Veteran landlord and private investigator David Pickron shares his thoughts on why the cares act seems so uncaring toward landlords.
By David Pickron
Landlords, it’s time we all pay very close attention.
A second devastating wave of trouble is thundering towards us, and it is imperative that you know how to protect yourselves and your investments.
On July 26, 2020, the 120 days of eviction relief provided by the Cares Act expired. With that, landlords across the United States were given the green light to start the eviction process for non-payment of rent, with the caveat of having to use a special 30-day notice as required by the act.
We are seeing that landlords are generating notices with $4,000-$8,000 demands for the last several months of unpaid rent, begging the question that if these renters couldn’t afford $1,000-a-month rent, what makes us think they can come up with $4,000 to make the landlord whole? It appears that tenants interpreted the eviction moratorium as “we do not have to pay rent,” which could not be further from the truth.
So, what happens now?
Over the next 30 days, if the Cares Act is not extended, thousands of people in your area face being evicted and receiving a judgment against them for thousands of dollars.
These costly judgments had to come from somewhere, to help the landlords who have carried their loans and their unpaying tenants for months. For many landlords, the burden was too great, and they did not survive carrying these unexpected costs.
The Cares Act gave businesses large PPP loans to cover employee pay, and some individuals who were unemployed collected more than they would have if they worked, all to help people cover their expenses. What did the struggling landlord get from the Cares Act? Nothing but their properties “seized” by the federal government if they had a loan backed by Fannie Mae or other government-backed loan (something the landlord did not ask for) and told they could not make decisions for properties they own. This has resulted in landlords who are financially stretched and a pool of potential tenants that are not all that dependable.
COVID has had a significant impact on our society but it is by no means the first time that people have endured challenging situations.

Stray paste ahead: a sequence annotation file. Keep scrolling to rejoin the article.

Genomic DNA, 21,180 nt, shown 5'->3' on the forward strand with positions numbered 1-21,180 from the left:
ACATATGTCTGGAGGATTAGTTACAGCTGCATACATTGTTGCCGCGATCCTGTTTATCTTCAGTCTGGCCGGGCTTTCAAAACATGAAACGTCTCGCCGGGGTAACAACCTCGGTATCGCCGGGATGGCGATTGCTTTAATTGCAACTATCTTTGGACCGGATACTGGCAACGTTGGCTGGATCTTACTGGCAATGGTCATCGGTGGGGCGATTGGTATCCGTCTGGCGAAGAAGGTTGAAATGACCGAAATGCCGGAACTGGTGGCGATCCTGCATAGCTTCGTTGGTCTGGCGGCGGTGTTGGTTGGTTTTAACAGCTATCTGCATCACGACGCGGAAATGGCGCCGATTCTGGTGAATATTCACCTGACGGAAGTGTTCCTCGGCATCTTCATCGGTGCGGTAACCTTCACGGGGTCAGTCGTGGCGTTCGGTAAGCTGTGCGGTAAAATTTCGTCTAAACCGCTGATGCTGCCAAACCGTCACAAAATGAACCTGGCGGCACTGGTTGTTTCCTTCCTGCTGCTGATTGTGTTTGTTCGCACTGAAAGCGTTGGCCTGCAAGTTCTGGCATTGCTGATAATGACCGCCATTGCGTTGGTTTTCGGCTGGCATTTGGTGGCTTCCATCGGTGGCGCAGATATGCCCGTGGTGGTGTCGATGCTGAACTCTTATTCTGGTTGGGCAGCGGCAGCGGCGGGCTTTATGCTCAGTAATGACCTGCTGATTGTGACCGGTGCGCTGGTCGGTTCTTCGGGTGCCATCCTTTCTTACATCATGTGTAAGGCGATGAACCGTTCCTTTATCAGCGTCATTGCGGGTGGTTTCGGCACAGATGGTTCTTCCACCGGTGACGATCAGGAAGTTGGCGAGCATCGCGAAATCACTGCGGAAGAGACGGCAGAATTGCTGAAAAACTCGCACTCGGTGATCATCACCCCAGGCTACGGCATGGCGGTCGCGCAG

People deal every day with illness, cancer, and other diseases and disabilities that are terribly unfortunate. In the past, tenants who have struggled with these types of issues have leaned on family, savings, or churches to help them make ends meet. With the Cares Act, the landlord was the one forced to carry the bill. We have been beat up enough and the struggle is not over. The current pool of potential applicants in the next 30 days will have evictions and judgments against them that can hurt you.
Here is how to protect yourselves
- Call your screening company and make sure they search for eviction records in your local jurisdiction and in the jurisdictions your applicant has lived. Credit bureaus removed eviction and judgment data from their reports last year, so the only way you can find a civil eviction record is for your screening company to go right to the court. Keep in mind, since these are off the credit bureaus, these evictions will not affect credit scores.
- Ask for proof of payment of rent for the last four months, through bank statements or canceled checks. Do not fall for “they were living with family and did not have to pay rent.”
- Give good landlord verifications. What that means is when you are asked about a current or former tenant, stick to fact-based answers, and stay away from sharing your personal, biased opinion of the people. A factual question you can answer and provide backup for is “Has your current tenant paid his or her last few months of rent?” It’s a simple question with a simple answer of yes or no. We need to protect each other so no one gets hurt again, and that can happen when we ask for and provide good landlord verifications.
Right now, the collection companies are salivating over these new, large judgments to collect on.
If you rent to a person who has a judgment, chances are they will be garnished at every job to which they apply, leaving them with less money to pay you rent. With the “free-money” mentality and the ability to obtain a residence after their first eviction, they might consider making their smaller car payment over their larger rent payment and take a chance that a second eviction won’t hurt them either.
As a landlord, you don’t want to experience the pain all over again.
I do not want to see any fellow landlord be victimized again. We are good people who have been responsible enough to be able to provide housing across this country to millions of people. For the most part we are all not rich, but rather are living simple responsible lives, trying to get ahead a little and raise our families. More than ever we must band together to survive in an environment that has been stacked against us by our legislatures and tenants. Together we can weather the storm and come out of this a stronger and more unified group.
The secret to being successful in this business is finding the right tenant, or what I call “business partner,” and proper screening is one way to beat the challenges ahead.
About the author:
David Pickron is President of Rent Perfect and a fellow landlord who manages several short- and long-term rentals. He is a private investigator and teaches organizations across the country the importance of proper screening. His platform, Rent Perfect, was built to help the small landlord find success.